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I have two tables: tracks and waypoints, a track can have many waypoints, but a waypoint is assigned to only 1 track.

In the way points table I have a column called "trackidfk" which inserts the track_ID once a track is made, however I have not setup Foreign Key constraints on this column.

When I delete a track I want to delete the assigned waypoints, is this possible?. I read about using Triggers but I don't think they are supported in Android.

To create the waypoints table:

public void onCreate(SQLiteDatabase db) {
    db.execSQL( "CREATE TABLE " + TABLE_NAME 
                + " (" 
                + _ID         + " INTEGER PRIMARY KEY AUTOINCREMENT, " 
                + LONGITUDE   + " INTEGER," 
                + LATITUDE    + " INTEGER," 
                + TIME        + " INTEGER,"
                + TRACK_ID_FK + " INTEGER"
                + " );"
              );

    ...
}
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7 Answers 7

up vote 162 down vote accepted

Foreign key constraints with on delete cascade are supported, but you need to enable them.
I just added the following to my SQLOpenHelper, which seems to do the trick.

@Override
public void onOpen(SQLiteDatabase db) {
    super.onOpen(db);
    if (!db.isReadOnly()) {
        // Enable foreign key constraints
        db.execSQL("PRAGMA foreign_keys=ON;");
    }
}

I declared my referencing column as follows.

mailbox_id INTEGER REFERENCES mailboxes ON DELETE CASCADE
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24  
As a comment: this only works since sqlite version 3.6.19. –  VansFannel Oct 21 '10 at 12:46
    
i didn't know this thanks for the info –  Dave.B Jan 4 '11 at 21:48
45  
Which means it only works since Android 2.2 Froyo which has SQLite 3.6.22 –  Intrications Jan 24 '11 at 12:13
1  
@Phil, why do you use an if-read-only condition? –  Maksim Dmitriev Apr 26 '13 at 16:34
3  
Google recommends writting PRAGMA statements in onConfigure() but it requires API level 16 (Android 4.1), and by then you can simply call setForeignKeyConstraintsEnabled‌​. –  Pang Aug 26 '13 at 2:45

Since android 4.1 (API 16) SQLiteDatabase suuport of:

public void setForeignKeyConstraintsEnabled (boolean enable)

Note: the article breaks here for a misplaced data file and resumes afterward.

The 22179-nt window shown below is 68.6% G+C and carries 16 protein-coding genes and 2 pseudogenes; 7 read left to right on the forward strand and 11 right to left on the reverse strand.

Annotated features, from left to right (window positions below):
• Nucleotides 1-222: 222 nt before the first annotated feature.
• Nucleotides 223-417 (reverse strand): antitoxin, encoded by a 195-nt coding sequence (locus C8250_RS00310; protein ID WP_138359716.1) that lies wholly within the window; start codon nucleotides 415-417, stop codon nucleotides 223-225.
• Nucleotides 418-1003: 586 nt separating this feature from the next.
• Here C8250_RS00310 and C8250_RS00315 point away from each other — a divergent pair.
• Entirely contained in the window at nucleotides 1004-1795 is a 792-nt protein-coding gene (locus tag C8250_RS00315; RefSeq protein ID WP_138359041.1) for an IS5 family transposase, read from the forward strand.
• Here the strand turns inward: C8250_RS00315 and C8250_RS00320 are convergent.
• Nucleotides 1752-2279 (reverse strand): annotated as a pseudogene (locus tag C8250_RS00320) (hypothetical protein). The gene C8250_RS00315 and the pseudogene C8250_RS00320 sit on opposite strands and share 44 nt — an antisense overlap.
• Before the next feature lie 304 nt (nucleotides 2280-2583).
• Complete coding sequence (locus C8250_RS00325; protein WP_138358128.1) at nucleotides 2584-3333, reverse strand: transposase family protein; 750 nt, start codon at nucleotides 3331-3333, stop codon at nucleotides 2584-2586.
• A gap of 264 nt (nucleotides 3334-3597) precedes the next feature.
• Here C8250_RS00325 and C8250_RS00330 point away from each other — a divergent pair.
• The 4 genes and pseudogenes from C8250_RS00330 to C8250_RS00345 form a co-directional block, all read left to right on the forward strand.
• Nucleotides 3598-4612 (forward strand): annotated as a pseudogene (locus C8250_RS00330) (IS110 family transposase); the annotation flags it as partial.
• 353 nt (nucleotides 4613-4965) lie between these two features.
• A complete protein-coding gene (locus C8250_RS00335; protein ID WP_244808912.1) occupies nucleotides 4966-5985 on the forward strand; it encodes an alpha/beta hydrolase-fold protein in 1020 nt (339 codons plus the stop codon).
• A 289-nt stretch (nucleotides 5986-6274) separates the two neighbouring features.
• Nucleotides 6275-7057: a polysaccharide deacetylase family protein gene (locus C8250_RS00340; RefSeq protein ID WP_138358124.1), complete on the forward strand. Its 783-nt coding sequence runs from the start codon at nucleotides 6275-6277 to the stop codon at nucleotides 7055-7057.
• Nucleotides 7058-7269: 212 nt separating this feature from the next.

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I don't think SQLite supports this out of the box. What I'm doing in my apps is:

  1. Create transaction
  2. Delete detail data (waypoints in your example)
  3. Delete master data (tracks in your example)
  4. Commit transaction on success

That way I'm sure that either all the data is deleted or none.

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But are you deleting from both tables using one method? –  jcrowson Mar 30 '10 at 14:31
    
Yes, I went pretty much along with the Notes sample from the API. When I am to delete what would be a track in your case, I create the transaction, delete track and waypoints and commit the transaction. That's all in one go. –  Thorsten Dittmar Mar 30 '10 at 14:47

Triggers are supported by android and that type of cascade delete is not supported by sqlite. An example of using triggers on android can be found here. Though using transactions as Thorsten stated is probably just as easy as a trigger.

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As the post from e.shishkin says from API 16 up you should enable foreign key constraints in the SqLiteOpenHelper.onConfigure(SqLiteDatabase) method using the db.setForeignKeyConstraintsEnabled(boolean)

@Override
public void onConfigure(SqLiteDatabase db){

    db.setForeignKeyConstraintsEnbled(true);

}
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SQLite version in android 1.6 is 3.5.9 so it doesn't support foreign keys...

http://www.sqlite.org/foreignkeys.html "This document describes the support for SQL foreign key constraints introduced in SQLite version 3.6.19."

In Froyo it's SQLite version 3.6.22, so ...

EDIT: to see sqlite version : adb shell sqlite3 -version

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So is there any way to forces such constraints.. I mean is there any way to upgrade sqlite version.. because we must have to support out software version to android 2.1 which has sqlite version 3.5.9 as above –  NullPointerException May 23 '12 at 12:11
    
No, you have to handle everything by yourself :( –  GBouerat May 29 '12 at 15:35

Foreign keys with "on delete cascade" are supported in SQLite in Android 2.2 and up. But be careful when using them: sometimes an error is reported when firing up one foreign key on one column, but the real problem lies in either another column foreign key constraint in the child table, or some other table thet references this table.

Looks like SQLite checks all constraints when firing up one of them. It is actually mentioned in the documentation. DDL versus DML constraint checks.

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